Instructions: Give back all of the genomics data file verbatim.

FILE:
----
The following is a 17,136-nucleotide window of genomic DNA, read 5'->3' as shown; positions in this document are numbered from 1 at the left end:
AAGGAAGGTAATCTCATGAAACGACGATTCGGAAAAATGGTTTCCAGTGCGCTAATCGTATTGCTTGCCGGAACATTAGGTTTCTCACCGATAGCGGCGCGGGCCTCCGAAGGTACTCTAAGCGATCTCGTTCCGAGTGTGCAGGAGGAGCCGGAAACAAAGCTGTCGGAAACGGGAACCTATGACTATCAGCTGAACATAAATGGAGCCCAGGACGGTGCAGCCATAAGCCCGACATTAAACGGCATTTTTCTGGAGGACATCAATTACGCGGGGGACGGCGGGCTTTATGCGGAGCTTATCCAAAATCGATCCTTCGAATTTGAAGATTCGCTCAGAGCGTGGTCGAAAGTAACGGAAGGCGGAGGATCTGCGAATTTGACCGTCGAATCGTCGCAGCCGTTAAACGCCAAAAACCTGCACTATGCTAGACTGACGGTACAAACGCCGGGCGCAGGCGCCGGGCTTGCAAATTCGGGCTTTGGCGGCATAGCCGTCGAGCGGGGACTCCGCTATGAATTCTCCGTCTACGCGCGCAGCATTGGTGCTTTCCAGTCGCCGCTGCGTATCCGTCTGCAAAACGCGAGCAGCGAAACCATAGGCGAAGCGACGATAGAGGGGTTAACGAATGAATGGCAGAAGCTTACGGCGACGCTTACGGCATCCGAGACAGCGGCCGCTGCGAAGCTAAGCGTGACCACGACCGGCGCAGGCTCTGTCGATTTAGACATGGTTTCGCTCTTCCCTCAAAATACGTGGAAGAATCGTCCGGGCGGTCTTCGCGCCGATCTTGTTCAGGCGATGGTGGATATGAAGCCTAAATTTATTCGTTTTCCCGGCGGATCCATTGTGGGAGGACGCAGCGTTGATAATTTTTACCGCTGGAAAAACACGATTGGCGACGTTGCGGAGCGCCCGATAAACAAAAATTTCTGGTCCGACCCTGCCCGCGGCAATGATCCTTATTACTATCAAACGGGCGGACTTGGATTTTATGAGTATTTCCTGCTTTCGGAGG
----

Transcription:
The following is a 17,136-nucleotide window of genomic DNA, read 5'->3' as shown; positions in this document are numbered from 1 at the left end:
AAGGAAGGTAATCTCATGAAACGACGATTCGGAAAAATGGTTTCCAGTGCGCTAATCGTATTGCTTGCCGGAACATTAGGTTTCTCACCGATAGCGGCGCGGGCCTCCGAAGGTACTCTAAGCGATCTCGTTCCGAGTGTGCAGGAGGAGCCGGAAACAAAGCTGTCGGAAACGGGAACCTATGACTATCAGCTGAACATAAATGGAGCCCAGGACGGTGCAGCCATAAGCCCGACATTAAACGGCATTTTTCTGGAGGACATCAATTACGCGGGGGACGGCGGGCTTTATGCGGAGCTTATCCAAAATCGATCCTTCGAATTTGAAGATTCGCTCAGAGCGTGGTCGAAAGTAACGGAAGGCGGAGGATCTGCGAATTTGACCGTCGAATCGTCGCAGCCGTTAAACGCCAAAAACCTGCACTATGCTAGACTGACGGTACAAACGCCGGGCGCAGGCGCCGGGCTTGCAAATTCGGGCTTTGGCGGCATAGCCGTCGAGCGGGGACTCCGCTATGAATTCTCCGTCTACGCGCGCAGCATTGGTGCTTTCCAGTCGCCGCTGCGTATCCGTCTGCAAAACGCGAGCAGCGAAACCATAGGCGAAGCGACGATAGAGGGGTTAACGAATGAATGGCAGAAGCTTACGGCGACGCTTACGGCATCCGAGACAGCGGCCGCTGCGAAGCTAAGCGTGACCACGACCGGCGCAGGCTCTGTCGATTTAGACATGGTTTCGCTCTTCCCTCAAAATACGTGGAAGAATCGTCCGGGCGGTCTTCGCGCCGATCTTGTTCAGGCGATGGTGGATATGAAGCCTAAATTTATTCGTTTTCCCGGCGGATCCATTGTGGGAGGACGCAGCGTTGATAATTTTTACCGCTGGAAAAACACGATTGGCGACGTTGCGGAGCGCCCGATAAACAAAAATTTCTGGTCCGACCCTGCCCGCGGCAATGATCCTTATTACTATCAAACGGGCGGACTTGGATTTTATGAGTATTTCCTGCTTTCGGAGG